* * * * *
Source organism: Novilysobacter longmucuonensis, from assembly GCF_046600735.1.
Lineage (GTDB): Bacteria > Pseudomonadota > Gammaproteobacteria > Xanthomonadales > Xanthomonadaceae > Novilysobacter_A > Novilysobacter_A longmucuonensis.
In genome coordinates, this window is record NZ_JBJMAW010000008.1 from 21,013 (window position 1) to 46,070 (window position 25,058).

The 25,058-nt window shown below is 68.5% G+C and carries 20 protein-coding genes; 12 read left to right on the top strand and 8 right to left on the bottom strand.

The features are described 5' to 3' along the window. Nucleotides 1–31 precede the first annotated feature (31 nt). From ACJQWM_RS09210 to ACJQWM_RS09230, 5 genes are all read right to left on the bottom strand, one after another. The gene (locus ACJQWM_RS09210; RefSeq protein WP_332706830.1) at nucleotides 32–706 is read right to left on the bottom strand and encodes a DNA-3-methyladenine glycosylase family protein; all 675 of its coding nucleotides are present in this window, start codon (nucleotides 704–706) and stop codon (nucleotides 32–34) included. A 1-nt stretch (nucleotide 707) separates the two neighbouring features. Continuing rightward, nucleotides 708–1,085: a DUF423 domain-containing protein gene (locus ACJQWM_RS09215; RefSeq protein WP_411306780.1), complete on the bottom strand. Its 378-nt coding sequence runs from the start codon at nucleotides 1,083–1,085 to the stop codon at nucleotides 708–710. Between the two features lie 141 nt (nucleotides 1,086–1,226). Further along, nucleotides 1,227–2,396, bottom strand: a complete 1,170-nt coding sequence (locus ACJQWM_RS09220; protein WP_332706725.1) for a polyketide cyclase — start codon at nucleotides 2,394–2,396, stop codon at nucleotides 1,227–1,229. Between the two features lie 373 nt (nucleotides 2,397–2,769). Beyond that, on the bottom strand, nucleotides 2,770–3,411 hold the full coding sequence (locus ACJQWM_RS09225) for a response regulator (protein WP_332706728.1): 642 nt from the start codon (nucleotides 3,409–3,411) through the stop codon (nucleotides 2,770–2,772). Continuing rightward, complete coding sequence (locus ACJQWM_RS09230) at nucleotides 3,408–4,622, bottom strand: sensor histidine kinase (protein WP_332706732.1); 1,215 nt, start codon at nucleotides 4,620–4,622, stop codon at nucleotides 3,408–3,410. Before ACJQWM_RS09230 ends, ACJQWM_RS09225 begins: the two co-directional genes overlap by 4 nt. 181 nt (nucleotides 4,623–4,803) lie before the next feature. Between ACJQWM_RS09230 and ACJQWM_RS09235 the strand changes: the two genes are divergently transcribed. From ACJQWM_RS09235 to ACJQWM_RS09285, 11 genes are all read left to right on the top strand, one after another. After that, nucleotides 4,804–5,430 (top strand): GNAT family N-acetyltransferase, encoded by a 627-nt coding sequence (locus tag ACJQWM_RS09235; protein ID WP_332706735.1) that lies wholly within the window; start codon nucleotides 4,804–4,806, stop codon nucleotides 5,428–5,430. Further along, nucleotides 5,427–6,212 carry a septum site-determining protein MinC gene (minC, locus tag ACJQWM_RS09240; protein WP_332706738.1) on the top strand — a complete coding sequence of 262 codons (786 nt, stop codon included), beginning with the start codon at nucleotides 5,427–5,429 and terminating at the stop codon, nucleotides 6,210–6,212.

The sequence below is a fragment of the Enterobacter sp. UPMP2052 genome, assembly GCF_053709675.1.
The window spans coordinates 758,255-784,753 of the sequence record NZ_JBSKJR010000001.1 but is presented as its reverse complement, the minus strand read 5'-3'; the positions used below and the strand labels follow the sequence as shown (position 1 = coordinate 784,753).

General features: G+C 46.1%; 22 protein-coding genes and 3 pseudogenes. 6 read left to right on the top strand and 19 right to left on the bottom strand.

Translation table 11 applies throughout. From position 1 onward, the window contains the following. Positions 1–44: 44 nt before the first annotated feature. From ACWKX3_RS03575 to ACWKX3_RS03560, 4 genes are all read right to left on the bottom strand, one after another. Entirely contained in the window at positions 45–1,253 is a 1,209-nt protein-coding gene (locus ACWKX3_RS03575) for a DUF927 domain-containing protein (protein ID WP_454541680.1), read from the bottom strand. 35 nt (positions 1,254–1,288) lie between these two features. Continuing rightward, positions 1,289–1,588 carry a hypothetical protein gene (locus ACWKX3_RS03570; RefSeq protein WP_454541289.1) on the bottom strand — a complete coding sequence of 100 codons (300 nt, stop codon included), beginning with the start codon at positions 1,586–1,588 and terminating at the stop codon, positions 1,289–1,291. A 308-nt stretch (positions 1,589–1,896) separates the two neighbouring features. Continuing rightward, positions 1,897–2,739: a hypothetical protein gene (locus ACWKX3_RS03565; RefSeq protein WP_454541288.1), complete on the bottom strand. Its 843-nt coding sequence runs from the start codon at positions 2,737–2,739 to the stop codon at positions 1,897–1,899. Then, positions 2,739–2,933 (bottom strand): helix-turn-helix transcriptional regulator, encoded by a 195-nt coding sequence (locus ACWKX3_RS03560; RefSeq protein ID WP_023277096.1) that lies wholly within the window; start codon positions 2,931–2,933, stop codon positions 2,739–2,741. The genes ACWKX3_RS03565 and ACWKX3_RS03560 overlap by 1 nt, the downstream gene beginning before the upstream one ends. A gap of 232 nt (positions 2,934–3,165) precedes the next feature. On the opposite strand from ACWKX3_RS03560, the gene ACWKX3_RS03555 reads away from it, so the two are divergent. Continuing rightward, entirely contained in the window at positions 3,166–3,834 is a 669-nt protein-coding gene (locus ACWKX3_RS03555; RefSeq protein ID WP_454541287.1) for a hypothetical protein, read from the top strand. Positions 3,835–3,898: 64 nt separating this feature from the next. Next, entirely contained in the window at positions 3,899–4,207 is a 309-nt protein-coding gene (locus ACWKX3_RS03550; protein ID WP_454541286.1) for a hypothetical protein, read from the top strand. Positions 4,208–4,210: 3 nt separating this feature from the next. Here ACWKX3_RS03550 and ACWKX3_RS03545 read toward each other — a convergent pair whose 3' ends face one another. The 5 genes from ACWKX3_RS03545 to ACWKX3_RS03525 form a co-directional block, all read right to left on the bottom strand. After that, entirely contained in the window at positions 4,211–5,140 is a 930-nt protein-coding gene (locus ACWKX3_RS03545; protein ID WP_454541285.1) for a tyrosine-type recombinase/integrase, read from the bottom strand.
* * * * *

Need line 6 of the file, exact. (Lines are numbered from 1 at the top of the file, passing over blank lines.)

The sequence below is a fragment of the Enterobacter sp. UPMP2052 genome, assembly GCF_053709675.1.